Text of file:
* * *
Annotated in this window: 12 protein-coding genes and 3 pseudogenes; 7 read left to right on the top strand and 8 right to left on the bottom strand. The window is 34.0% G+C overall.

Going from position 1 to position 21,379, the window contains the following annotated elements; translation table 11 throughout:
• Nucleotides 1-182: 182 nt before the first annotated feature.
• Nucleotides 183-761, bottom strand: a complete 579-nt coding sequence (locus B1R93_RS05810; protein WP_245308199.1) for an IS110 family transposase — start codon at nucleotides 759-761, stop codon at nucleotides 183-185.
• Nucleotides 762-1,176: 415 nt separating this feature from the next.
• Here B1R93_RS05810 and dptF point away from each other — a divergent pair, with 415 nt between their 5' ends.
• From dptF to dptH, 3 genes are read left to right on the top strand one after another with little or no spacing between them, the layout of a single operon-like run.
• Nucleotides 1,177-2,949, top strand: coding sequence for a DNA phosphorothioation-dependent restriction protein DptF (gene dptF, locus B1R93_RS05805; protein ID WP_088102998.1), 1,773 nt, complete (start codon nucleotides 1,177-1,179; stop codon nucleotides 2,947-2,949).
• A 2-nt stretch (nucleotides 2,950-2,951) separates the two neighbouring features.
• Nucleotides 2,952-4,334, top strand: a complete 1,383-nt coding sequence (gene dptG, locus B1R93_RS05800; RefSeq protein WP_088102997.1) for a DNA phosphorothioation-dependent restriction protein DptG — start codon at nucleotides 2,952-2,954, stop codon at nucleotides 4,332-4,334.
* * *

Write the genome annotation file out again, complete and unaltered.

Annotated in this window: 12 protein-coding genes and 3 pseudogenes; 7 read left to right on the top strand and 8 right to left on the bottom strand. The window is 34.0% G+C overall.

Going from position 1 to position 21,379, the window contains the following annotated elements; translation table 11 throughout:
• Nucleotides 1-182: 182 nt before the first annotated feature.
• Nucleotides 183-761, bottom strand: a complete 579-nt coding sequence (locus B1R93_RS05810; protein WP_245308199.1) for an IS110 family transposase — start codon at nucleotides 759-761, stop codon at nucleotides 183-185.
• Nucleotides 762-1,176: 415 nt separating this feature from the next.
• Here B1R93_RS05810 and dptF point away from each other — a divergent pair, with 415 nt between their 5' ends.
• From dptF to dptH, 3 genes are read left to right on the top strand one after another with little or no spacing between them, the layout of a single operon-like run.
• Nucleotides 1,177-2,949, top strand: coding sequence for a DNA phosphorothioation-dependent restriction protein DptF (gene dptF, locus B1R93_RS05805; protein ID WP_088102998.1), 1,773 nt, complete (start codon nucleotides 1,177-1,179; stop codon nucleotides 2,947-2,949).
• A 2-nt stretch (nucleotides 2,950-2,951) separates the two neighbouring features.
• Nucleotides 2,952-4,334, top strand: a complete 1,383-nt coding sequence (gene dptG, locus B1R93_RS05800; RefSeq protein WP_088102997.1) for a DNA phosphorothioation-dependent restriction protein DptG — start codon at nucleotides 2,952-2,954, stop codon at nucleotides 4,332-4,334.